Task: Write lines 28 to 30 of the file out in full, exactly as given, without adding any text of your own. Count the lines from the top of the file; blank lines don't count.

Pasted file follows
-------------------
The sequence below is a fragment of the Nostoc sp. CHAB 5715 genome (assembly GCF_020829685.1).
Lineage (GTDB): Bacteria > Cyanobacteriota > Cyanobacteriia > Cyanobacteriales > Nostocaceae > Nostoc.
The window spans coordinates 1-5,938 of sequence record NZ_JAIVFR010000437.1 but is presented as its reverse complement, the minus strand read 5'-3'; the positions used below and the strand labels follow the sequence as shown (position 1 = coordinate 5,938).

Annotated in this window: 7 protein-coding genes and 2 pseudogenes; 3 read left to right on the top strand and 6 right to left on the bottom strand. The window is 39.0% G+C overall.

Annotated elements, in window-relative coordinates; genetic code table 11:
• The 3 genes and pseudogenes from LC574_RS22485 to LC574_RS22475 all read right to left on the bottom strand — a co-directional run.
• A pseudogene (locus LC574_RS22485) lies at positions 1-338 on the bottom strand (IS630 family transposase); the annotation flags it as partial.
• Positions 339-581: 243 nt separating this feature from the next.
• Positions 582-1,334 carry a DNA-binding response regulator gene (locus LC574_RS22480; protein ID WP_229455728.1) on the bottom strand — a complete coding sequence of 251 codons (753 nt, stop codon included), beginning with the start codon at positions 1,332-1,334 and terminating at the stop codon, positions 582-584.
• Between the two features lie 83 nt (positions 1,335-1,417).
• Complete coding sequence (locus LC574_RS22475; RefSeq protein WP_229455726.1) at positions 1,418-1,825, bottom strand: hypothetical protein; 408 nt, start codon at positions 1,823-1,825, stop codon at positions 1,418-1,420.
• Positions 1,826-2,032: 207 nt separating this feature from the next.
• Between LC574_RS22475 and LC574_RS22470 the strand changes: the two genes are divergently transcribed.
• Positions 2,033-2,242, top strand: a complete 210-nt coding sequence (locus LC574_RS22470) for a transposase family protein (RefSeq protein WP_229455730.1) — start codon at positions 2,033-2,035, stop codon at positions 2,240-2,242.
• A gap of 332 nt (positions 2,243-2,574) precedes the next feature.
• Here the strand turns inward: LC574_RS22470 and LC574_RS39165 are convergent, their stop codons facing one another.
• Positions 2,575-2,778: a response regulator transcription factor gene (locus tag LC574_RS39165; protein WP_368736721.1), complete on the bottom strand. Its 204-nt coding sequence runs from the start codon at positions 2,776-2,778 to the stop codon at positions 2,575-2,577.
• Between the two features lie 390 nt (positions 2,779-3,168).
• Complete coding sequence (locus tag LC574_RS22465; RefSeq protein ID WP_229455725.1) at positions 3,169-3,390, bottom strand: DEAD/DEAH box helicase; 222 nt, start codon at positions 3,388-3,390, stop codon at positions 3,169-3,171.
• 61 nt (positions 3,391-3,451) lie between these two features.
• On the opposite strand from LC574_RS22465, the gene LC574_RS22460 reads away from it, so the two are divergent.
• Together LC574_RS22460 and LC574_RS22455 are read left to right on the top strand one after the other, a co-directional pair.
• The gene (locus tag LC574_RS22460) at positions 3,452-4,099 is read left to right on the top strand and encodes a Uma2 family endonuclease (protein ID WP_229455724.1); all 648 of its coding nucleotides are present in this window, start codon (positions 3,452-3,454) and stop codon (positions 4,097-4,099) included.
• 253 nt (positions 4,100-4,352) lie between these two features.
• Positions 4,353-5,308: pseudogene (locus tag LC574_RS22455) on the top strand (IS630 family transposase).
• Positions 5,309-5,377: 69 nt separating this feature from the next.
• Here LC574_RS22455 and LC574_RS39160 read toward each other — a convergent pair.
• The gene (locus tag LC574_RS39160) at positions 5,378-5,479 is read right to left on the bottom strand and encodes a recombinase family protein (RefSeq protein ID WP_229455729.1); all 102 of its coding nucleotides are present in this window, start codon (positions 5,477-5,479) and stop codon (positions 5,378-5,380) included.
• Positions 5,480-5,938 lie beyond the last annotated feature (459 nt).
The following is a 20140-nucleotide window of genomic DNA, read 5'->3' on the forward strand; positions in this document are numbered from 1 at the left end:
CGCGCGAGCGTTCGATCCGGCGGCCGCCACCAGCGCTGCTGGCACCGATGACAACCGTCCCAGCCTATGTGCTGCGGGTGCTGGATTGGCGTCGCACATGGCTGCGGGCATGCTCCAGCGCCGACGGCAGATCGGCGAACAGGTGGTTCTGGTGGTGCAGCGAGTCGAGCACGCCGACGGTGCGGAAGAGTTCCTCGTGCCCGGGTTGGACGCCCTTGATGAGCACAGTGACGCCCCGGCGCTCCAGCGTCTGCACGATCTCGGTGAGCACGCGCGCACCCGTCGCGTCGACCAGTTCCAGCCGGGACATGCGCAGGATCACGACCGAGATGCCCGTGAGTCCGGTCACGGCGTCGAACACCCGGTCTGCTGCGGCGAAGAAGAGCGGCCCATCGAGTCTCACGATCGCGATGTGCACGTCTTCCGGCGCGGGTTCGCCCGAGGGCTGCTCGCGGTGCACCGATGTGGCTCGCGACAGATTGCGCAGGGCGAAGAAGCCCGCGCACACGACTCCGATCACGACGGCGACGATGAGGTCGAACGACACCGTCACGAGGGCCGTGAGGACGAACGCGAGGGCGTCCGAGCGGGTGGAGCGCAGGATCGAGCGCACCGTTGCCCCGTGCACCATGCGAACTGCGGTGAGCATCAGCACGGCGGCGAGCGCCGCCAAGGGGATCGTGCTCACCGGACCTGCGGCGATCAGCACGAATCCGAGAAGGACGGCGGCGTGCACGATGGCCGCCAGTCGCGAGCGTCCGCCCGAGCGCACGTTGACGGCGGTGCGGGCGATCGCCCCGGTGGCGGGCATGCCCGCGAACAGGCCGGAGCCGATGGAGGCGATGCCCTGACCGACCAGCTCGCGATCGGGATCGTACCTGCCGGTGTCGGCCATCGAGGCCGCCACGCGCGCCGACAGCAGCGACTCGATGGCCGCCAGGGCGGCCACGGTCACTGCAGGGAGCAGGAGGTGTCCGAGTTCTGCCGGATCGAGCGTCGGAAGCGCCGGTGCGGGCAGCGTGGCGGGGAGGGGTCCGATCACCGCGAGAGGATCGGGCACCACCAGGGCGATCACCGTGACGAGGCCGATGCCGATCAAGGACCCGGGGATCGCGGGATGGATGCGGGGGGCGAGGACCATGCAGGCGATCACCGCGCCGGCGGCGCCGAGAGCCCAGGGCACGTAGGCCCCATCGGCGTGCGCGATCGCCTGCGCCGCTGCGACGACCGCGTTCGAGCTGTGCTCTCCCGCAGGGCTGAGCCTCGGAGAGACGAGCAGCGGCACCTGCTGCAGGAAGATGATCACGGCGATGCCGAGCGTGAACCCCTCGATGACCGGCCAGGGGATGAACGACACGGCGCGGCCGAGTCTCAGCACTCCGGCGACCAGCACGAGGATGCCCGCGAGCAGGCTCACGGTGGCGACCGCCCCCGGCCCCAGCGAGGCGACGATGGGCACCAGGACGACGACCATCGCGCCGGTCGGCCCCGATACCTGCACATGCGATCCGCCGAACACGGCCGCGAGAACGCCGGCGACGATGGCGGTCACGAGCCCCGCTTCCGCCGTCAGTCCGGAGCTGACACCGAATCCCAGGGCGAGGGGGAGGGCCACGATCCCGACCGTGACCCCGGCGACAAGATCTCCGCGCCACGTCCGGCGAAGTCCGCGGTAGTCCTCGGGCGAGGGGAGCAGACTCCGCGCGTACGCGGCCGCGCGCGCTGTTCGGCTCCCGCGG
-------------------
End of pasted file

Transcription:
• The gene (locus tag LC574_RS39160) at positions 5,378-5,479 is read right to left on the bottom strand and encodes a recombinase family protein (RefSeq protein ID WP_229455729.1); all 102 of its coding nucleotides are present in this window, start codon (positions 5,477-5,479) and stop codon (positions 5,378-5,380) included.
• Positions 5,480-5,938 lie beyond the last annotated feature (459 nt).
The following is a 20140-nucleotide window of genomic DNA, read 5'->3' on the forward strand; positions in this document are numbered from 1 at the left end: